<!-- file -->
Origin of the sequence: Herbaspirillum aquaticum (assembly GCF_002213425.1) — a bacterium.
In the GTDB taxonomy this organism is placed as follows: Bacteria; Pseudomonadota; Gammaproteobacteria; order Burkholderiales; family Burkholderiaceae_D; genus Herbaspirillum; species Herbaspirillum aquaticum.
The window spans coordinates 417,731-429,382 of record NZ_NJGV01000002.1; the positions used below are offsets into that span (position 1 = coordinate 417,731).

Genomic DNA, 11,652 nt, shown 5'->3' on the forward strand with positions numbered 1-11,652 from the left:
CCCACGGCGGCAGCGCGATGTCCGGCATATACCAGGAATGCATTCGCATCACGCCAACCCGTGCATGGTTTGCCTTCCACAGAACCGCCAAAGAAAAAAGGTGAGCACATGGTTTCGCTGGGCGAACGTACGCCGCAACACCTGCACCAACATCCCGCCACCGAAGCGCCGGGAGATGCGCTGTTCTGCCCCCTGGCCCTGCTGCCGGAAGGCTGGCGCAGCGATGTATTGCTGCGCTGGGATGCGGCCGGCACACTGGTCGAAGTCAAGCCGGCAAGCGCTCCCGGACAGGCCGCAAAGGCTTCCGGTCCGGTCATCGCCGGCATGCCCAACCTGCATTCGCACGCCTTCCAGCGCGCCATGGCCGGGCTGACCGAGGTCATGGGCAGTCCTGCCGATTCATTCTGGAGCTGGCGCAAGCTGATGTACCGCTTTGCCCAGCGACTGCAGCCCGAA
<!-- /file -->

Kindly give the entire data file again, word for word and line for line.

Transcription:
Origin of the sequence: Herbaspirillum aquaticum (assembly GCF_002213425.1) — a bacterium.
In the GTDB taxonomy this organism is placed as follows: Bacteria; Pseudomonadota; Gammaproteobacteria; order Burkholderiales; family Burkholderiaceae_D; genus Herbaspirillum; species Herbaspirillum aquaticum.
The window spans coordinates 417,731-429,382 of record NZ_NJGV01000002.1; the positions used below are offsets into that span (position 1 = coordinate 417,731).

Genomic DNA, 11,652 nt, shown 5'->3' on the forward strand with positions numbered 1-11,652 from the left:
CCCACGGCGGCAGCGCGATGTCCGGCATATACCAGGAATGCATTCGCATCACGCCAACCCGTGCATGGTTTGCCTTCCACAGAACCGCCAAAGAAAAAAGGTGAGCACATGGTTTCGCTGGGCGAACGTACGCCGCAACACCTGCACCAACATCCCGCCACCGAAGCGCCGGGAGATGCGCTGTTCTGCCCCCTGGCCCTGCTGCCGGAAGGCTGGCGCAGCGATGTATTGCTGCGCTGGGATGCGGCCGGCACACTGGTCGAAGTCAAGCCGGCAAGCGCTCCCGGACAGGCCGCAAAGGCTTCCGGTCCGGTCATCGCCGGCATGCCCAACCTGCATTCGCACGCCTTCCAGCGCGCCATGGCCGGGCTGACCGAGGTCATGGGCAGTCCTGCCGATTCATTCTGGAGCTGGCGCAAGCTGATGTACCGCTTTGCCCAGCGACTGCAGCCCGAA